Climate Change Is Killing Your Low-Carb Diet

And robbing food of protein and other nutrients.

Wentling Li

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Of all the insults greenhouse gases hurl at our food supply—from more severe droughts and floods in key agriculture regions to declining yields of staple crops—the most insidious may involve a steady decline in the quality of all the plants we eat. 

That’s the startling message of a growing weight of research led by Irakli Loladze, a mathematical biologist with joint appointments at the Bryan College of Health Sciences in Nebraska and Arizona State University. On the latest episode of Bite—the introduction to our new series, “Eating in Climate Chaos“—I caught up with Loladze to learn more about this slow-motion nutritional train wreck and what we can do about it. 

Plants are very flexible in their chemical composition, Loladze explained. When the air that surrounds them is richer in CO2, they use it to synthesize more carbohydrates, including starches and sugars, which are then stored in plant cells. Essentially, more carbon in the air means more carbs in plants, and these carbs then dilute the other beneficial molecules, including protein and some vitamins and minerals, taken up and/or synthesized by the plants. 

Loladze asked me to consider my breakfast on the morning of our interview, which was centered on a piece of toast. Citing a 2004 study led by Lewis Ziska, then a US Department of Agriculture researcher, now a professor at Columbia University, Loladze said that the wheat I consumed that day likely contained lower levels of protein than the wheat that people were consuming decades ago. More recent research suggests that it also delivered fewer essential minerals such as calcium, magnesium, iron, and zinc.

And what’s true for humans is also true for all the herbivorous and omnivorous animals that rely on wild plants for nutrients. They’re getting less of them now, too, he said, and the deficit moves up the food chain, from the rabbit nibbling on weeds to the bobcat that eats that rabbit. The effect has already shown up in cows, which are gobbling up grasses with lower levels of vital nutrients, which has forced the beef industry to add mineral supplements to cattle rations. 

Interestingly, the drop in these chemicals has no effect on the plants themselves. “It’s not like plants are hurting” from the extra CO2, he said. “They have mechanisms to be flexible, and they just store more” carbohydrates. “Plants aren’t the least concerned about the quality of our nutrition—we eat them, we’re kind of their enemies. So diluting the quality of their consumers’ food is something that plants really don’t mind at all.”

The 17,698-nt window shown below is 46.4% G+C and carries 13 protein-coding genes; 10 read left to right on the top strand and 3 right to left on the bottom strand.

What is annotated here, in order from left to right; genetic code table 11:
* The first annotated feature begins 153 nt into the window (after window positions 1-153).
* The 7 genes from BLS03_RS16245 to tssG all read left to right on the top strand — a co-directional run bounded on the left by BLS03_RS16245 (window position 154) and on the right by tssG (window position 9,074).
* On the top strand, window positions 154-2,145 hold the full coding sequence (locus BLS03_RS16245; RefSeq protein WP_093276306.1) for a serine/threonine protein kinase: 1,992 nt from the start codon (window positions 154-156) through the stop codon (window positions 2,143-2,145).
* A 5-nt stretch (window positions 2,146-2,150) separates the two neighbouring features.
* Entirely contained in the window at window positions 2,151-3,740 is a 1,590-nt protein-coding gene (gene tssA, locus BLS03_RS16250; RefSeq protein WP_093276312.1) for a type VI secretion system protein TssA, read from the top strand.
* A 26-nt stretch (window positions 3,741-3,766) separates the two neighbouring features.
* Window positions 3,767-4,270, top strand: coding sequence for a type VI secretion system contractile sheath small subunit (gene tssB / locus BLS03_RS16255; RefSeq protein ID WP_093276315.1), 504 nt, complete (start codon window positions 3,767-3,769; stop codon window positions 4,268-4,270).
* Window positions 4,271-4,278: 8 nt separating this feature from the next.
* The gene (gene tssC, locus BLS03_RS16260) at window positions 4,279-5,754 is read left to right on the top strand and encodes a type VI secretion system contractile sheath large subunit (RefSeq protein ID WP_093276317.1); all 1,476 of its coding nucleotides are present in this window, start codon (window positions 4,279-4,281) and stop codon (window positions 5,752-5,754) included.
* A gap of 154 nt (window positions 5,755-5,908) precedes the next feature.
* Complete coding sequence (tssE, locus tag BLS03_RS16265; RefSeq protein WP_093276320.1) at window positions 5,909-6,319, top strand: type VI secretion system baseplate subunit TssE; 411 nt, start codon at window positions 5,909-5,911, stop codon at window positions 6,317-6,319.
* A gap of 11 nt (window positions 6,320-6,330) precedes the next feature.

In a paper published in 2018, Loladze and a team including US Department of Agriculture and University of Washington researchers found that increasing CO2 concentrations had diminished the nutritional quality of rice, causing significant drops in protein, iron, zinc, as well as vitamins B1, B2, B5, and B9. But research on carbon dioxide concentration and food quality gets very little funding, Loladze noted, and at least under President Donald Trump, is usually buried by the US Department of Agriculture. Rather than sound the alarm about the decline of a crucial staple crop, the USDA declined to publicize it, and tried to convince the University of Washington not to, either, as Politico’s Helena Bottemiller Evich reported in June. Loladze told me that in Trump’s USDA, there’s an “implicit directive not to promote agriculture research related to climate change.” 

Meanwhile, of course, we keep burning fossil fuels, spewing more carbon into the air, which in turn gets taken up by the plants we eat, diluting the vital nutrients with loads of carbs. I asked Loladze what we can do about it, given that global carbon emissions show no sign of dropping anytime soon. He said that regenerative farming practices, as well as adding certain minerals to soil, can counteract at least some of the carbon dilution. Right now, he said, we pay farmers for yield—they’re rewarded for total output, not for the amount of nutrients in their crops.

“If we want to make our food more nutritious, we should change the incentives,” he said. “We should start paying farmers for nutritional quality—and once that happens, people will get healthier and there’ll much less hunger hidden hunger, which is when people get more enough calories but don’t get enough nutrients.” 

This article has been updated and corrected after a print version was featured in our January/February 2019 issue.

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